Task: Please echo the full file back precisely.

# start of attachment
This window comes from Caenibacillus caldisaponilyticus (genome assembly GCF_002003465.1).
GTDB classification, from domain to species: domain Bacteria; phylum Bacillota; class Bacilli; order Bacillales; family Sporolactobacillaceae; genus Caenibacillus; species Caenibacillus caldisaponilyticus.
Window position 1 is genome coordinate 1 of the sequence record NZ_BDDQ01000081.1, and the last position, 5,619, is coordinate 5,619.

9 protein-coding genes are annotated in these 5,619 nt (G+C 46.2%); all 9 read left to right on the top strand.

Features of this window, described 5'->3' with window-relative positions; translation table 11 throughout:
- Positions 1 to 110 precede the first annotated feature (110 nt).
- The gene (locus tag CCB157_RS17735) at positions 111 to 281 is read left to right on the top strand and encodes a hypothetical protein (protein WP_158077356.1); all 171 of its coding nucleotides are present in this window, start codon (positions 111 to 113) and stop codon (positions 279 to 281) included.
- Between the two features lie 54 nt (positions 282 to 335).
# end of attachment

This window comes from Caenibacillus caldisaponilyticus (genome assembly GCF_002003465.1).
GTDB classification, from domain to species: domain Bacteria; phylum Bacillota; class Bacilli; order Bacillales; family Sporolactobacillaceae; genus Caenibacillus; species Caenibacillus caldisaponilyticus.
Window position 1 is genome coordinate 1 of the sequence record NZ_BDDQ01000081.1, and the last position, 5,619, is coordinate 5,619.

9 protein-coding genes are annotated in these 5,619 nt (G+C 46.2%); all 9 read left to right on the top strand.

Features of this window, described 5'->3' with window-relative positions; translation table 11 throughout:
- Positions 1 to 110 precede the first annotated feature (110 nt).
- The gene (locus tag CCB157_RS17735) at positions 111 to 281 is read left to right on the top strand and encodes a hypothetical protein (protein WP_158077356.1); all 171 of its coding nucleotides are present in this window, start codon (positions 111 to 113) and stop codon (positions 279 to 281) included.
- Between the two features lie 54 nt (positions 282 to 335).